ESPN and outspoken commentator Bill Simmons parting ways
Bill Simmons, the outspoken ESPN writer who has helped lead the sports-media juggernaut into new content ventures, is leaving ESPN after the network said they are not renewing his contract.
Bill Simmons, the outspoken ESPN writer who has helped lead the sports-media juggernaut into new content ventures, is leaving the Walt Disney operation.
Simmons is editor of "Grantland," an ESPN digital magazine of sorts that examines sports and pop culture. But he has also contributed to podcasts, ESPN the Magazine and other properties, winning notice with a mix of sports-fan passion and love of personal observation.
"I decided today that we are not going to renew Bill Simmons' contract. We have been in negotiations, and it was clear it was time to move on," said John Skipper, ESPN's president, in a statement. "ESPN's relationship with Bill has been mutually beneficial -- he has produced great content for us for many years, and ESPN has provided him many new opportunities to spread his wings. We wish Bill continued success as he plans his next chapter. ESPN remains committed to Grantland, and we have a strong team in place."
Simmons and ESPN have clashed over the years. The company kept him from posting on Twitter in 2009 and 2013, the first time for criticizing a Boston sports radio program, the second for criticizing ESPN. In 2014, ESPN suspended Simmons for three weeks after he criticized the way National Football League commissioner Roger Goodell handled a domestic-violence controversy centered around player Ray Rice.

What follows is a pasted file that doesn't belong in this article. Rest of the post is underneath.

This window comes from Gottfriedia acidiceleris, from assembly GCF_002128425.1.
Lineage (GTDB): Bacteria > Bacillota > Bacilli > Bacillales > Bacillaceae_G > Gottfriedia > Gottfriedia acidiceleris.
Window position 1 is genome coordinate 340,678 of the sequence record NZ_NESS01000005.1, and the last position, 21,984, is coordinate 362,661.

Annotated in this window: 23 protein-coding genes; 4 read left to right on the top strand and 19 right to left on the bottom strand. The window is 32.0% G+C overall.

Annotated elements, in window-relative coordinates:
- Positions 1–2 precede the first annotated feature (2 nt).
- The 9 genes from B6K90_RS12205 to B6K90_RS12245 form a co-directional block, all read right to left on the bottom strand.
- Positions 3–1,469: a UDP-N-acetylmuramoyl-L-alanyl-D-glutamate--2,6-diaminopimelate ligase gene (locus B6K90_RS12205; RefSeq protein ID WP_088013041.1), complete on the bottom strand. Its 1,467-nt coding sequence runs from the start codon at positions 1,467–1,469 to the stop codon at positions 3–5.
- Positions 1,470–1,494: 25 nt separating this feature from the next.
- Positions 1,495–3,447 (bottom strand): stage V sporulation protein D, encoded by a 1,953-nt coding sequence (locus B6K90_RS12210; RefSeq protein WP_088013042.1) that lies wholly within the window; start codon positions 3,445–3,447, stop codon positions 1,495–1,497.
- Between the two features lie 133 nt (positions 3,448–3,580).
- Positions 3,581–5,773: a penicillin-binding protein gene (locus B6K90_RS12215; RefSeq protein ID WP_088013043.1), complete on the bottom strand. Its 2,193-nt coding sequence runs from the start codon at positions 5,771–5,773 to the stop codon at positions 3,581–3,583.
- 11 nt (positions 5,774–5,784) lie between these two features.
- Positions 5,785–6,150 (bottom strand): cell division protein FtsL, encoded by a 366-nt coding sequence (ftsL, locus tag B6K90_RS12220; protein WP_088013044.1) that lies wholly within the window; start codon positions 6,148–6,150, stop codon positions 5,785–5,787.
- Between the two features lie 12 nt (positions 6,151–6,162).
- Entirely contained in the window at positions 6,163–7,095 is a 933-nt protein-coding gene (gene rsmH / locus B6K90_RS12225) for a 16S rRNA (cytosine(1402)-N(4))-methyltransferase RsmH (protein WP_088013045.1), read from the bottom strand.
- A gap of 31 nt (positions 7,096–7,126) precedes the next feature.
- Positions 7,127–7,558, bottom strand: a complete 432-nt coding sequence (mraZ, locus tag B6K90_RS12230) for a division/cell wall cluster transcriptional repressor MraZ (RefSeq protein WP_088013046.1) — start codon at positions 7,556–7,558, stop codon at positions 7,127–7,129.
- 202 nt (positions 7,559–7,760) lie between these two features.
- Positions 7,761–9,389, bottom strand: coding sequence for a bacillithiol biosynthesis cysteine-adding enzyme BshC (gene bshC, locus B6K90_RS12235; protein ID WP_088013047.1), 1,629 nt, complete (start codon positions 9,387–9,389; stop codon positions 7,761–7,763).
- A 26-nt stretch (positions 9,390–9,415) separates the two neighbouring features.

The Monitor reported of the suspension:
The nature of Mr. Simmons' rant essentially forced ESPN to take action, experts say. Not only could there have been legal implications, but ESPN would also have looked like a house in disorder if it had allowed Simmons to make an explosive and unsubstantiated claim so brazenly, they say.
The suspension is a reminder that, even in an emerging and unsettled new media landscape, there are lines, and they occasionally have to be drawn.
"It has become more difficult for journalists to understand when it is OK to be a fan and when one has to be a journalist," says Eric Zillmer, a sports psychologist and the athletic director at Drexel University in Philadelphia, via e-mail. But "ESPN wanted to separate themselves clearly from the meaningless chatter that is associated with sports talk radio."
Simmons is expected to stay until his contract with ESPN expires in September.